The disease of relativism

Via Little Green Footballs, from here.

I’ve heard quite enough media pundits desperately trying to link the terrorist carnage in Mumbai to Western “issues”, whether Gaza (what starvation?), a mysterious failure to reach out to the Muslims of Afghanistan and Pakistan (sorry, does WD mean not fight against the Taliban and their allies?) or the usual hobby horse of the traitors anti-war groups, Western troops in the Middle East and the liberation of Iraq.

Read the account from above. It’s from the perspective of an Indian family caught up in the attack.
Once you’ve read it, remain open minded and ask yourself this: how do any of the above issues actually relate to the crimes committed in Mumbai? Does “secular political outrage” (the implications of WD) motive two young men to machine-gun a line of frightened civilians against a wall? Does “anger against the occupation” motive them to open fire on a crowd in a railway station or seek out tourists and murder them? Do any of the above motivate normal people to go and seek out a tiny house in Mumbai, which happens to be only Jewish centre in Mumbai, which houses a young rabbi and his family engaged on an outreach mission – a mission of charity? And then to torture and murder them?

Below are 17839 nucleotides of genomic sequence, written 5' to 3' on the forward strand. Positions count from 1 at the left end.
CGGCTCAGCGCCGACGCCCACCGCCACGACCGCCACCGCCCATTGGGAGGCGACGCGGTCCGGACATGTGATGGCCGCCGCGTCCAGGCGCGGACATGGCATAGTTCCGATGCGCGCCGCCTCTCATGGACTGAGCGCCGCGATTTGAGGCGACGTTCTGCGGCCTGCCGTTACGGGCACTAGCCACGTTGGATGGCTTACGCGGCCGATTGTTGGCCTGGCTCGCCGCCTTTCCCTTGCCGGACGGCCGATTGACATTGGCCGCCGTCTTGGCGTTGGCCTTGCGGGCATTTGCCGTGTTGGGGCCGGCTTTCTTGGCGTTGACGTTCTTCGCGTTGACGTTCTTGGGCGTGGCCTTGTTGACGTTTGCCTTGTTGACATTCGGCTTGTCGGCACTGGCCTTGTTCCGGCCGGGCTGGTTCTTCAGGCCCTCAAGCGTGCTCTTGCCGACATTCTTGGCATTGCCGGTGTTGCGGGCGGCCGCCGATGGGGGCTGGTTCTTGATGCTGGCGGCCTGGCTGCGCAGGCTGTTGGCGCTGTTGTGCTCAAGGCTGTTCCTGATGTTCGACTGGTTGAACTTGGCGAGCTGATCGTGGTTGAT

If you’re still engaged with the diseased thinking of relativism, you’ll probably accuse me of being Islamophobic to suggest that this was an Islamic agenda, inspired by the relevent verses in the Koran (Mohammed eagerly murdered an entire unarmed Jewish tribe – highest example of conduct to Muslims) that was being carried out on the streets and in the buildings of Mumbai. This is the same agenda that is played out against Israelis time and time again.

The disease of relativism is to ignore the reasoning of the terrorists and to dehumanize the victims by implicity accusing them of complicity in their governments “crimes”. It would not matter a jot what crimes had been committed against you if your response was the animal and barbaric agenda played out on the streets of Mumbai.

Perhaps the correct response might be the avatistic feeling that begins to emerge in one’s breast when this has happened again: revenge.

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